María stumbles on the road
into town and falls, baby first
on the baked earth. José
stares at his virgin bride,
his exile, his horn of plenty. He crouches
to help her up, but she shouts “No!”
He must apologize for the strange
look in his eyes, for handling her
like a stone the moment he first
knew her weight. The stars,
pin pricks on the skin
of heaven, look down: here
are the children of earth, frozen
in the wounding that precedes hope.
No words redeem the time,
or take the pain away. There is
sinew and bone break and breath.
María and José look at each other
in the last dirt before Bethlehem.
Their eyes are cradles where no child
has yet been lain. José nods,
leans María into his shoulder,
and as the two rise as one, her water
breaks onto her robes and his,
his feet and hers, the dust, the stone,
the river under it all.
They walk, quicker now. No donkey,
no angel, no choir. Just the hurried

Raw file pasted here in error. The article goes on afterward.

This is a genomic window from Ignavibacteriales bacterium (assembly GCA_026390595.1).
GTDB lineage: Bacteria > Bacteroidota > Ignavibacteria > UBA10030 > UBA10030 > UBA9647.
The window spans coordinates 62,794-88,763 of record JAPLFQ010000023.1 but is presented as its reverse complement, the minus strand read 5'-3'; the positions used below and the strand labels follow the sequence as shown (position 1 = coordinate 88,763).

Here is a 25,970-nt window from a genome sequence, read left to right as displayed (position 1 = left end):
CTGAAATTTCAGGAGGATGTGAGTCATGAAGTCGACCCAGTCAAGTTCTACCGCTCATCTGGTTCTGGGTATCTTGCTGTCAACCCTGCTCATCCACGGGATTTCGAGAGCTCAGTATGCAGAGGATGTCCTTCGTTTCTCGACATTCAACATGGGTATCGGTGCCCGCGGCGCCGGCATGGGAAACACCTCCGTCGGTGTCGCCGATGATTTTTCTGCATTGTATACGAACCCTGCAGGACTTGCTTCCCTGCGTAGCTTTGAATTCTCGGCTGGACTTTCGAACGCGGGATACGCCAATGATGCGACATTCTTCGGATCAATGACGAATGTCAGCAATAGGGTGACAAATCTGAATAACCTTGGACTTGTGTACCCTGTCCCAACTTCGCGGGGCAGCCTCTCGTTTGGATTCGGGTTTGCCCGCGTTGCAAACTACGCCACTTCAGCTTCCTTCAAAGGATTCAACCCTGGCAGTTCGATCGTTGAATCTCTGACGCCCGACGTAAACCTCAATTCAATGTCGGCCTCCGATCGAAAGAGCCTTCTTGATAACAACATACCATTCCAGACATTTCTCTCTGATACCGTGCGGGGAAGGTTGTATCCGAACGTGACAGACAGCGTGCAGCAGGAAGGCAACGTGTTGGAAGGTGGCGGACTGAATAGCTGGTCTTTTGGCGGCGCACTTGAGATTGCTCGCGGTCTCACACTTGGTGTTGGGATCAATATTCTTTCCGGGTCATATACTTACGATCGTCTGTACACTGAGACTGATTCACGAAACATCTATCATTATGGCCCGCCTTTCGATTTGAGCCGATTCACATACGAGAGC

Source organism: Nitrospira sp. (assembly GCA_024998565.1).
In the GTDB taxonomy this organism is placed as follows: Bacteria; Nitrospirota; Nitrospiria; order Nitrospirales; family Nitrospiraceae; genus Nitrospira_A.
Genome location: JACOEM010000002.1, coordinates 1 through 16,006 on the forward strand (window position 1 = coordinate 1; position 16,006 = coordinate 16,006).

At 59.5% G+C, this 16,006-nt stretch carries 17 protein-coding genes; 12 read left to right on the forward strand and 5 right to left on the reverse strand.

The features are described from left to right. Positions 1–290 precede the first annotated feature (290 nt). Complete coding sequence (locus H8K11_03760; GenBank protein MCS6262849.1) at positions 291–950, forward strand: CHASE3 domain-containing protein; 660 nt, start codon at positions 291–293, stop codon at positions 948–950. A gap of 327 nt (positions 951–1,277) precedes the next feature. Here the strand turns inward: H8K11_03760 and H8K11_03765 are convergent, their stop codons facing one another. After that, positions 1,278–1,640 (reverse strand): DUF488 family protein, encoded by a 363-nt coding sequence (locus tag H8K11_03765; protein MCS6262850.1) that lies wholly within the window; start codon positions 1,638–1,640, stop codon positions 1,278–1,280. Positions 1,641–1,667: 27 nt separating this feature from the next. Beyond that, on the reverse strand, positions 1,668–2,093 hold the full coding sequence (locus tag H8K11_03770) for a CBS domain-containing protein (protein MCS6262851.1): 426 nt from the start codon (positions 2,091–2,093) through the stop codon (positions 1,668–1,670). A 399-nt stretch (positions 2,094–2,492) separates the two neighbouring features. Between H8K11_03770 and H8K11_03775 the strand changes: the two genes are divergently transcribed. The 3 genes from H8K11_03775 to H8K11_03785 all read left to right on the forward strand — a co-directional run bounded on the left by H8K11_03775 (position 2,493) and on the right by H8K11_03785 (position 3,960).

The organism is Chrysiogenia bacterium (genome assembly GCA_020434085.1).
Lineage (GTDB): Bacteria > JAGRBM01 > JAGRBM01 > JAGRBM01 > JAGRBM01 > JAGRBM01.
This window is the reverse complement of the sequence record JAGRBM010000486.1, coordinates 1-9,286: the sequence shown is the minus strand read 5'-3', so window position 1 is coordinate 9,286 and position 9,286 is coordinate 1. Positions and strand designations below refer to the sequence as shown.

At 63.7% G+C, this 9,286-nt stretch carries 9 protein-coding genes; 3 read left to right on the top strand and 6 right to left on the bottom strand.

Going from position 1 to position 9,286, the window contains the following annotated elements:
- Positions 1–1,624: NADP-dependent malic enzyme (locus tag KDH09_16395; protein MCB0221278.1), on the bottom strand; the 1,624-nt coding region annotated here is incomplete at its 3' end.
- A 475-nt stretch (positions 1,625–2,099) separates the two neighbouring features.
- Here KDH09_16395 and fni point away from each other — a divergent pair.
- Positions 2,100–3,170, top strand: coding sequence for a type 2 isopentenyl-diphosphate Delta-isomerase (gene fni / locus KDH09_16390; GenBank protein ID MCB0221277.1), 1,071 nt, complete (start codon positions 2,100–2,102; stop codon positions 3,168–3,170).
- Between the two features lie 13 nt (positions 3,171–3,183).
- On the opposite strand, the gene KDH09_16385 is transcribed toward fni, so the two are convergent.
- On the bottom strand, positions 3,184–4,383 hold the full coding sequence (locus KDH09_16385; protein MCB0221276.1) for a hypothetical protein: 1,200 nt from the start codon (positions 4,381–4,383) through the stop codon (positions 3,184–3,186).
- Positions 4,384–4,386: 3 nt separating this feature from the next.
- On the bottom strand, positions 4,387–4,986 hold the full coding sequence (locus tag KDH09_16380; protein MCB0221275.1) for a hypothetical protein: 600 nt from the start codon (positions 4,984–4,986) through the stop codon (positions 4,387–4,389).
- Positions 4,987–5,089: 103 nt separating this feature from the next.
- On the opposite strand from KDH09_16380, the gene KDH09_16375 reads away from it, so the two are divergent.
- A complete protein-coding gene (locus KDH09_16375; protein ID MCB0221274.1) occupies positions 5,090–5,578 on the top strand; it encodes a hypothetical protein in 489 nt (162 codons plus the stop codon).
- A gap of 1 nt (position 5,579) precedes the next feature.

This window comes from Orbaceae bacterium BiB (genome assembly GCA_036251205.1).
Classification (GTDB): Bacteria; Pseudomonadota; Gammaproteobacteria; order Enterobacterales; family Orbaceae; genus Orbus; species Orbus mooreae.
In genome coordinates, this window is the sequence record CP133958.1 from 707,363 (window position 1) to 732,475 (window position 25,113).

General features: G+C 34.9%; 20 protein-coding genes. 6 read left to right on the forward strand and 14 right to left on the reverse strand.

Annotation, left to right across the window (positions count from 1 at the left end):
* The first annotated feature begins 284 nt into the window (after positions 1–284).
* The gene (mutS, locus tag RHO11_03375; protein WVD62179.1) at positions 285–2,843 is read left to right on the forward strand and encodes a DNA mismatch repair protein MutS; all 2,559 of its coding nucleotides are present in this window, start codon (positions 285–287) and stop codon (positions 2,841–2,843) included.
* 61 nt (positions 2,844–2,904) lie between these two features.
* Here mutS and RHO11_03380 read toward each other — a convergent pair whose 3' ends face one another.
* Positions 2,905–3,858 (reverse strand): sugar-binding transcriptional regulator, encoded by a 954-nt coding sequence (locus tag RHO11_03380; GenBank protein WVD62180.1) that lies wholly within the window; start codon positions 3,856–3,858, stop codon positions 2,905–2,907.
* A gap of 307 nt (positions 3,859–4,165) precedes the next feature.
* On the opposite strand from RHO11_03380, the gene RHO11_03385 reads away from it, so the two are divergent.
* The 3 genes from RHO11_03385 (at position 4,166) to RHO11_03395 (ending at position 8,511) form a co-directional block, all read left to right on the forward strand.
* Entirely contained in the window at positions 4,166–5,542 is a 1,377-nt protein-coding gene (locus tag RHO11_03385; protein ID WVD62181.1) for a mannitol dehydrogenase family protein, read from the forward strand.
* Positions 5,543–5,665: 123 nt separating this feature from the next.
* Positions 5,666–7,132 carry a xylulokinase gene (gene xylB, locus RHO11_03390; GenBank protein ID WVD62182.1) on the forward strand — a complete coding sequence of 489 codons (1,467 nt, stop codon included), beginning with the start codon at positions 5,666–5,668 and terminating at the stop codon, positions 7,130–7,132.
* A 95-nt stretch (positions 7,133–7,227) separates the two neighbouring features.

birth racing like wind. This child
will not wait for shelter,
his name rushes headlong
through the dark tunnel
that billows into waiting hands.
There is hay and straw enough.
His skin will be wrapped
in the softest cloth. Poor men
will bring songs. No house
dare hold this child.
Patrick Cabello Hansel has published poems in over 40 journals, including Isthmus, Red Weather Review, Ash & Bones and Lunch Ticket. His novella “Searching” was serialized in 33 issues of The Alley News and his book of poetry “The Devouring Land” will be published March 2019 by Main Street Rag Publishing.